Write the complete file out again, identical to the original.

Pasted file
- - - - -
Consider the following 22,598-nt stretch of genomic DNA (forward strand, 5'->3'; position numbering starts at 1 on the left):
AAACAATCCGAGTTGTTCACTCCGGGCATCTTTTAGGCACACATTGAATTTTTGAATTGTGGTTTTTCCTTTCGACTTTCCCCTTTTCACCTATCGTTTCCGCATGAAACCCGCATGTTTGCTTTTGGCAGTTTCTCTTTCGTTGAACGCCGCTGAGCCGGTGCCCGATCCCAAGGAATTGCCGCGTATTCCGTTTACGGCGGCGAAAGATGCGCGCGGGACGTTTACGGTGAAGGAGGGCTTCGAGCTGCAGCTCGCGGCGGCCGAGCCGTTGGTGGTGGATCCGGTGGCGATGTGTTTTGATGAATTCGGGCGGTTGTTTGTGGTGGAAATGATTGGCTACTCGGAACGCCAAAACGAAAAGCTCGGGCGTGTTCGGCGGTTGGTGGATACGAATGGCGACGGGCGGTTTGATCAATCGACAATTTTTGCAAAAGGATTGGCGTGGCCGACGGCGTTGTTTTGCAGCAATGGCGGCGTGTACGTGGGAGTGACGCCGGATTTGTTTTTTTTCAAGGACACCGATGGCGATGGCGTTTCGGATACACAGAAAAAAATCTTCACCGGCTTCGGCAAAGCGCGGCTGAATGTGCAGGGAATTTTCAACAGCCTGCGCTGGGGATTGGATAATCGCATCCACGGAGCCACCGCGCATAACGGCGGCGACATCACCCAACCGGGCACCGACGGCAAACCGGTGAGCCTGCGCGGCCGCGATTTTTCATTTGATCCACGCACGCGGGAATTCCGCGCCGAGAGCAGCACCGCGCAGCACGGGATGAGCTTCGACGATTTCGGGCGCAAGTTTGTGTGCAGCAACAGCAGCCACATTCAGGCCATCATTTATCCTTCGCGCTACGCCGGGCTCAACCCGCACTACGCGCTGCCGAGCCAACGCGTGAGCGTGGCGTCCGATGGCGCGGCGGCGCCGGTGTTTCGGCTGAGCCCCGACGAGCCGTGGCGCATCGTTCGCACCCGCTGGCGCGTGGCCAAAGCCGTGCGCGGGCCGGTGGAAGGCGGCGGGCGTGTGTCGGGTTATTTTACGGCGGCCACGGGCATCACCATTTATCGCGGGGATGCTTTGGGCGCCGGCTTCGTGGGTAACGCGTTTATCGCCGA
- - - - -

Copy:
Consider the following 22,598-nt stretch of genomic DNA (forward strand, 5'->3'; position numbering starts at 1 on the left):
AAACAATCCGAGTTGTTCACTCCGGGCATCTTTTAGGCACACATTGAATTTTTGAATTGTGGTTTTTCCTTTCGACTTTCCCCTTTTCACCTATCGTTTCCGCATGAAACCCGCATGTTTGCTTTTGGCAGTTTCTCTTTCGTTGAACGCCGCTGAGCCGGTGCCCGATCCCAAGGAATTGCCGCGTATTCCGTTTACGGCGGCGAAAGATGCGCGCGGGACGTTTACGGTGAAGGAGGGCTTCGAGCTGCAGCTCGCGGCGGCCGAGCCGTTGGTGGTGGATCCGGTGGCGATGTGTTTTGATGAATTCGGGCGGTTGTTTGTGGTGGAAATGATTGGCTACTCGGAACGCCAAAACGAAAAGCTCGGGCGTGTTCGGCGGTTGGTGGATACGAATGGCGACGGGCGGTTTGATCAATCGACAATTTTTGCAAAAGGATTGGCGTGGCCGACGGCGTTGTTTTGCAGCAATGGCGGCGTGTACGTGGGAGTGACGCCGGATTTGTTTTTTTTCAAGGACACCGATGGCGATGGCGTTTCGGATACACAGAAAAAAATCTTCACCGGCTTCGGCAAAGCGCGGCTGAATGTGCAGGGAATTTTCAACAGCCTGCGCTGGGGATTGGATAATCGCATCCACGGAGCCACCGCGCATAACGGCGGCGACATCACCCAACCGGGCACCGACGGCAAACCGGTGAGCCTGCGCGGCCGCGATTTTTCATTTGATCCACGCACGCGGGAATTCCGCGCCGAGAGCAGCACCGCGCAGCACGGGATGAGCTTCGACGATTTCGGGCGCAAGTTTGTGTGCAGCAACAGCAGCCACATTCAGGCCATCATTTATCCTTCGCGCTACGCCGGGCTCAACCCGCACTACGCGCTGCCGAGCCAACGCGTGAGCGTGGCGTCCGATGGCGCGGCGGCGCCGGTGTTTCGGCTGAGCCCCGACGAGCCGTGGCGCATCGTTCGCACCCGCTGGCGCGTGGCCAAAGCCGTGCGCGGGCCGGTGGAAGGCGGCGGGCGTGTGTCGGGTTATTTTACGGCGGCCACGGGCATCACCATTTATCGCGGGGATGCTTTGGGCGCCGGCTTCGTGGGTAACGCGTTTATCGCCGA